Canadian Judges’ Reference Manual on Scientific Evidence

I had some notion that there was a Canadian version of the Reference Manual on Scientific Evidence in the works, but Professor Greenland’s comments in a discussion over at Deborah Mayo’s blog drew my attention to the publication of the Science Manual for Canadian Judges [Manual]. See “‘Statistical Significance’ According to the U.S. Dept. of Health and Human Services (ii),Error Statistics Philosophy (July 17, 2015).

The Manual is the product of the Canadian National Judicial Institute (NJI), which is an independent, not-for-profit group that is committed to educating Canadian judges. The NJI’s website describes the Manual:

“Without the proper tools, the justice system can be vulnerable to unreliable expert scientific evidence.

* * *

The goal of the Science Manual is to provide judges with tools to better understand expert evidence and to assess the validity of purportedly scientific evidence presented to them. …”

The Chief Justice of Canada, Hon. Beverley M. McLachlin, contributed an introduction to the Manual, which was notable for its frank admission that:

[w]ithout the proper tools, the justice system is vulnerable to unreliable expert scientific evidence.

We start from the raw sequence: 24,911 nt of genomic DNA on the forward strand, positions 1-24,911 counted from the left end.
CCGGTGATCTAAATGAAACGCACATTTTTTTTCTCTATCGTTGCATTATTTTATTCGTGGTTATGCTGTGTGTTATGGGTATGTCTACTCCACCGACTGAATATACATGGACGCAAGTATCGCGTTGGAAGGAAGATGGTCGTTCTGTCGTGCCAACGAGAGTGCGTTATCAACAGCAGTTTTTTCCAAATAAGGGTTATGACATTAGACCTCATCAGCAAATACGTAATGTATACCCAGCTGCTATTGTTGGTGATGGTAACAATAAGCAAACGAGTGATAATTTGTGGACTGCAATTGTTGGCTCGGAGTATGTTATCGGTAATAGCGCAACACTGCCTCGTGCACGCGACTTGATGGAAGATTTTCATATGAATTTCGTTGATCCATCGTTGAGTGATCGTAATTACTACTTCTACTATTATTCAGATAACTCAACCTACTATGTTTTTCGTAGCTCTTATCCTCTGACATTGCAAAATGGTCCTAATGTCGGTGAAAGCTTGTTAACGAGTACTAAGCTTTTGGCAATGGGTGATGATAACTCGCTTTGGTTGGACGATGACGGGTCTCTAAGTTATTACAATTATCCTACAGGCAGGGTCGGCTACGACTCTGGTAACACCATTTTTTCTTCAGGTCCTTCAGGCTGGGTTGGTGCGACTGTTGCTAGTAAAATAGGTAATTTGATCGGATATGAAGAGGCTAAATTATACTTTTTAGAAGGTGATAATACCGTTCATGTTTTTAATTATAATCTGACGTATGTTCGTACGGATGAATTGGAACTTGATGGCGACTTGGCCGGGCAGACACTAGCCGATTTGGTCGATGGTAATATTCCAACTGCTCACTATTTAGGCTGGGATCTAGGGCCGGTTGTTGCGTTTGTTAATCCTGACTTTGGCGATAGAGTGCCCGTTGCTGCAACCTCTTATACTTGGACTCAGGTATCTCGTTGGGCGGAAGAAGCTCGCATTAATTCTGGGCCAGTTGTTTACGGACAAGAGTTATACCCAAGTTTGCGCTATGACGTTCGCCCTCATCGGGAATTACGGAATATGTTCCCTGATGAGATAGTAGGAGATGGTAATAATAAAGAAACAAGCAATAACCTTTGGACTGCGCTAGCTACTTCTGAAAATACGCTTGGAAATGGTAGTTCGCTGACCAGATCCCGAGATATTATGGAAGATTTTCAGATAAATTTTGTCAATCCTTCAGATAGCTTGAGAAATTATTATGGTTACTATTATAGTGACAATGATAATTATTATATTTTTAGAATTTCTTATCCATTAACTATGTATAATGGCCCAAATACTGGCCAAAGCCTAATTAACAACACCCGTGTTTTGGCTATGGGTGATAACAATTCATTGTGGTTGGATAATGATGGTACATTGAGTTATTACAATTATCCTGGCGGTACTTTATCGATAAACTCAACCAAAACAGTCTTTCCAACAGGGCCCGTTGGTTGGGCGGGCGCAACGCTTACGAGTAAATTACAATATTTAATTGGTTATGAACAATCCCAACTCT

Within the increasingly science-rich culture of the courtroom, the judiciary needs to discern ‘good’ science from ‘bad’ science, in order to assess expert evidence effectively and establish a proper threshold for admissibility. Judicial education in science, the scientific method, and technology is essential to ensure that judges are capable of dealing with scientific evidence, and to counterbalance the discomfort of jurists confronted with this specific subject matter.”

Manual at 14. These are laudable goals, indeed.

The first chapter of the Manual is an overview of Canadian law of scientific evidence, “The Legal Framework for Scientific Evidence,” by Canadian law professors Hamish Stewart (University of Toronto), and Catherine Piché (University of Montreal). Several judges served as peer reviewers.

The second chapter, “Science and the Scientific Method,” contains the heart of what judges supposedly should know about scientific and statistical matters to serve as effective “gatekeepers.” Like the chapters in the Reference Manual on Scientific Evidence, this chapter was prepared by a scientist author (Scott Findlay, Ph.D., Associate Professor of Biology, University of Ottawa) and a lawyer author (Nathalie Chalifour, Associate Professor of Law, University of Ottawa). Several judges, and Professor Brian Baigrie (University of Toronto, Victoria College, and the Institute for the History and Philosophy of Science and Technology) provided peer review. The chapter attempts to cover the demarcation between science and non-science, and between scientific and other expert witness opinion. The authors describe “the” scientific method, hypotheses, experiments, predictions, inference, probability, statistics and statistical hypothesis testing, data reliability, and related topics. A subsection of chapter two is entitled “Normative Issues in Science – The Myth of Scientific Objectivity,” which suggests a Feyerabend, post-modernist influence at odds with the Chief Justice’s aspirational statement of goals in her introduction to the Manual.